courses tend to be reliably graded and which unreliably graded? What 
does the grade in a particular course represent in the mind of the in- 
structor who gives it? Is the grade valid in terms of the announced objec- 
tives of the course? Would more than one grade for each student in a 
particular course provide a better description of his knowledge and ac- 
complishments? To none of these questions have the experts in measure- 
ment yet found satisfactory answers. On dubious evidence, the assertion 
is frequently and too easily made that course grades, by and large, are 
unreliable (hence unpredictable) {a) because they are too often based on 
a series of essay examinations whose unreliability is "well known," [b) 
because there is likely to be a large variation in the standards used by 
different instructors in grading, and (r) because grades are often in part 
determined by such "irrelevant" factors as punctuality in the submission 
of assigned work, the degree of alertness in class discussions, and the 
neatness in the preparation of papers. Such notions as these are a part of 
the folklore of educational measurement. Too little effort has been made 
to gather the kind of data which would make possible a thorough-going 
analysis of the situation in any given institution. An important contribu- 
tion can be made by the expert in measurement who begins his evaluation 
of admission procedures by first determining the essential characteristics 
of the criteria they attempt to predict. 

Admission to Special College Programs 

j The problem of college admissions is complicated by the fact that there 
exist various types of college programs requiring varying patterns of 
abilities. An applicant might not possess the proficiency in mathematics 
necessary for successful completion of an engineering course, but be well 


(qualified for a liberal arts program; or he might be sufficiently handicapped 
in reading skills to interfere with success in social studies, but do well 
in a fine arts course.J 

Successful differentiation of students where admission to special pro- 
grams must be made prior to freshman year may depend upon opportuni- 
ties for precollege counseling. The University of Nebraska, which is re- 
quired by law to admit qualified graduates of accredited high schools in the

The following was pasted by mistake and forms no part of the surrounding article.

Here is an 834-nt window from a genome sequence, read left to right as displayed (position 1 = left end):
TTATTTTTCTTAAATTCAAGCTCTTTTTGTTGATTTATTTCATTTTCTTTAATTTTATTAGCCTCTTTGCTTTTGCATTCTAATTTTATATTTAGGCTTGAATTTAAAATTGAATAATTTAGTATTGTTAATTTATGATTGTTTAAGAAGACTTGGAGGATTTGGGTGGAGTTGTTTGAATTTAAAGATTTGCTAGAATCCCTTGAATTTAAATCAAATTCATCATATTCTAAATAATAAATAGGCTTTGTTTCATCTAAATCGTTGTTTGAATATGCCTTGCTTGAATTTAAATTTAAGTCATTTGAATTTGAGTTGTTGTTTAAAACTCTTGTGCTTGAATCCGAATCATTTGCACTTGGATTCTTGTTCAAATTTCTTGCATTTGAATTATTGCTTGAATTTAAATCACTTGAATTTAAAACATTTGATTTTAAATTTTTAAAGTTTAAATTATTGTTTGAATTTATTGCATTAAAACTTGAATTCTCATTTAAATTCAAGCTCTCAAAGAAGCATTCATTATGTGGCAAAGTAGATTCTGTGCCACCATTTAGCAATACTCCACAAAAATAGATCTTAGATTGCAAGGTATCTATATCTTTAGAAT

state, has set up special programs leading to a certificate in two years, for 
those students who are not qualified for college work at a high level. Be- 
fore registration, a battery of aptitude and achievement tests is adminis- 
tered to all students, and the test scores, together with information relating 
to high school achievement and the like, are put in the hands of counselors. 
Each applicant is then interviewed, and the attempt is made to steer him 
into the program best suited to his abilities and interests. The success of 
such a program of precollege counseling depends not only on the counselor, 
but also on the availability of good tests and dependable descriptions of 
the relationships between test data and success in the various special col- 
lege programs. The establishment in 1932 of what is now known as the 
General College at the University of Minnesota is a more familiar example 
of an attempt to differentiate among students in admissions to various 
college programs. 

As intimated in the preceding discussion of achievement tests, generally 
the best predictor of success in a particular subject-matter field, such as 
physical science or foreign language, is a lower-level achievement test 
in the same or a corresponding field. The validity coefficients in general 
compare to those usually obtained between scholastic aptitude test scores 
and general measures of college achievement. Few studies have been made 
of possible improvement of such prediction by adding variables, such as 
high school scholarship in that field, or measures of interest and motiva- 

At Harvard, however, a minor study was made to determine the degree 
to which high school rank-in-class and the C.E.E.B. mathematical aptitude 
score, when combined with the C.E.E.B. physics achievement score, tended 
to increase the multiple correlation with grades in a freshman physics 
course. For one group of 58 cases the physics score alone produced a cor- 
relation of .50; the multiple correlation was .62. When a revised physics 
test was used with a later group of 48 cases, the physics test score alone 
yielded a correlation of .66, and in combination with rank-in-class and 
mathematical aptitude score gave a multiple correlation of .69. The differ- 
ence between the two cases in the amount of improvement is worth noting. 
An optimally weighted combination of several predictors always improves 


the prediction to some extent, but wliether the improvement is sufficiently 
large to warrant the extra labor of applying multiple regression techniques 
is a matter that must be decided on the basis of evidence pertaining to 
the particular problem in question.